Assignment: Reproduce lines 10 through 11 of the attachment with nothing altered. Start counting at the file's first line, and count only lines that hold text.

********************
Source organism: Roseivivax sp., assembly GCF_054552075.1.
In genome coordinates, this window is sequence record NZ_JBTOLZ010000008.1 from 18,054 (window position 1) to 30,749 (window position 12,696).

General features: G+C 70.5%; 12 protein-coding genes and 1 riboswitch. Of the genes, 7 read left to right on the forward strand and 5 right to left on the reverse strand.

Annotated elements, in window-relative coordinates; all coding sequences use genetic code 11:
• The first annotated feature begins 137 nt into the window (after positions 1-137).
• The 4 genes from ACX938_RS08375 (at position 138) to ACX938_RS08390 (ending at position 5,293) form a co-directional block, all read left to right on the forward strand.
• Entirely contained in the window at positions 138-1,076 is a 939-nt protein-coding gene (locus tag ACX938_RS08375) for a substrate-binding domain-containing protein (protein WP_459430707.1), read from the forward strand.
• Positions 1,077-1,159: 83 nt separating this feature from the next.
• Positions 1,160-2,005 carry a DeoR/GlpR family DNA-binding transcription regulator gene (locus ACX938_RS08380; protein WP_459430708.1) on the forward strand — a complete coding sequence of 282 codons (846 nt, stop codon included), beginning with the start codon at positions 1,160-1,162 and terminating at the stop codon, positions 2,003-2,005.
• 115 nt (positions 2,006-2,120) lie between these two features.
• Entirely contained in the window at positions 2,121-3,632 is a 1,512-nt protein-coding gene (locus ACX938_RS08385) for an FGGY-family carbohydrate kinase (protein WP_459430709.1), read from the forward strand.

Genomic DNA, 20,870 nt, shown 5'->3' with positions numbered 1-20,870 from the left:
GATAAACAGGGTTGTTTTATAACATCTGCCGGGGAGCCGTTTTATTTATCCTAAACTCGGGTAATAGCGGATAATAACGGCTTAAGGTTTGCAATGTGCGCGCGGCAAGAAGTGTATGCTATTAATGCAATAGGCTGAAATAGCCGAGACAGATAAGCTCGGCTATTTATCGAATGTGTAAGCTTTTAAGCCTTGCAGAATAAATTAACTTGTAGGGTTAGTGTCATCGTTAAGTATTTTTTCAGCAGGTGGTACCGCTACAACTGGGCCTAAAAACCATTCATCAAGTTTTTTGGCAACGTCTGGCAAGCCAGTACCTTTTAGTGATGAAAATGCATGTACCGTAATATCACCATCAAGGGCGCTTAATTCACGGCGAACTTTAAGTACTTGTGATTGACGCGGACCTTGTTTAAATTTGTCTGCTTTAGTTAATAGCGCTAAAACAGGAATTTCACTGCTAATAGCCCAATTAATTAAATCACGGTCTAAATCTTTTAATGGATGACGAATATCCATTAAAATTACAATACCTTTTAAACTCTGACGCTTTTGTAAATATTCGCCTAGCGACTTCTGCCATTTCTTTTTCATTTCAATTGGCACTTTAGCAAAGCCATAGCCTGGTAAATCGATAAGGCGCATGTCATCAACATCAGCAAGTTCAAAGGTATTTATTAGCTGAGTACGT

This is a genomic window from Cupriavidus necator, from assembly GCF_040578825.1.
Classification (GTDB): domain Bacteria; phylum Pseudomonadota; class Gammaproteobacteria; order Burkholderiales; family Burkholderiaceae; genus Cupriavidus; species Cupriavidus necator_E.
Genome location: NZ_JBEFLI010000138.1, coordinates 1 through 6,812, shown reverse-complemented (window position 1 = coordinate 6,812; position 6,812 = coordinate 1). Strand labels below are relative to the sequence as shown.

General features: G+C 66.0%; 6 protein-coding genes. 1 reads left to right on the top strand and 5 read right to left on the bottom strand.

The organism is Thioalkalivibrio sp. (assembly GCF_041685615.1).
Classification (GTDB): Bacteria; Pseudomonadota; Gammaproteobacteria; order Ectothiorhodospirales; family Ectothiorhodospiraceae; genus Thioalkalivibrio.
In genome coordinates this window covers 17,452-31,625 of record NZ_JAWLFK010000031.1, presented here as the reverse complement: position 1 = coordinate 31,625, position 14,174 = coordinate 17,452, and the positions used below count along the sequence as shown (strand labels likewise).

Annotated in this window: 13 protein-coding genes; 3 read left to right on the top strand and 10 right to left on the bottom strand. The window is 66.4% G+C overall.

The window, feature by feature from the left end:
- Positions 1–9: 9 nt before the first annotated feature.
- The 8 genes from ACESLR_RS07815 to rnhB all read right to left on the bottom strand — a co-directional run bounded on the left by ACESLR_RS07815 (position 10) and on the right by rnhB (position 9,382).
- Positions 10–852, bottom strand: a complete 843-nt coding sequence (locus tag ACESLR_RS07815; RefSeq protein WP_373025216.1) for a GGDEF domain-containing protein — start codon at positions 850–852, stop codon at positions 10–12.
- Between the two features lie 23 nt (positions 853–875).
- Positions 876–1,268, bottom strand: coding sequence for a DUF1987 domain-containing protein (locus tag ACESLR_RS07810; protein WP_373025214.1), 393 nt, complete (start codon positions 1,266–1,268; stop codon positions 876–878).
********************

• 115 nt (positions 2,006-2,120) lie between these two features.
• Entirely contained in the window at positions 2,121-3,632 is a 1,512-nt protein-coding gene (locus ACX938_RS08385) for an FGGY-family carbohydrate kinase (protein WP_459430709.1), read from the forward strand.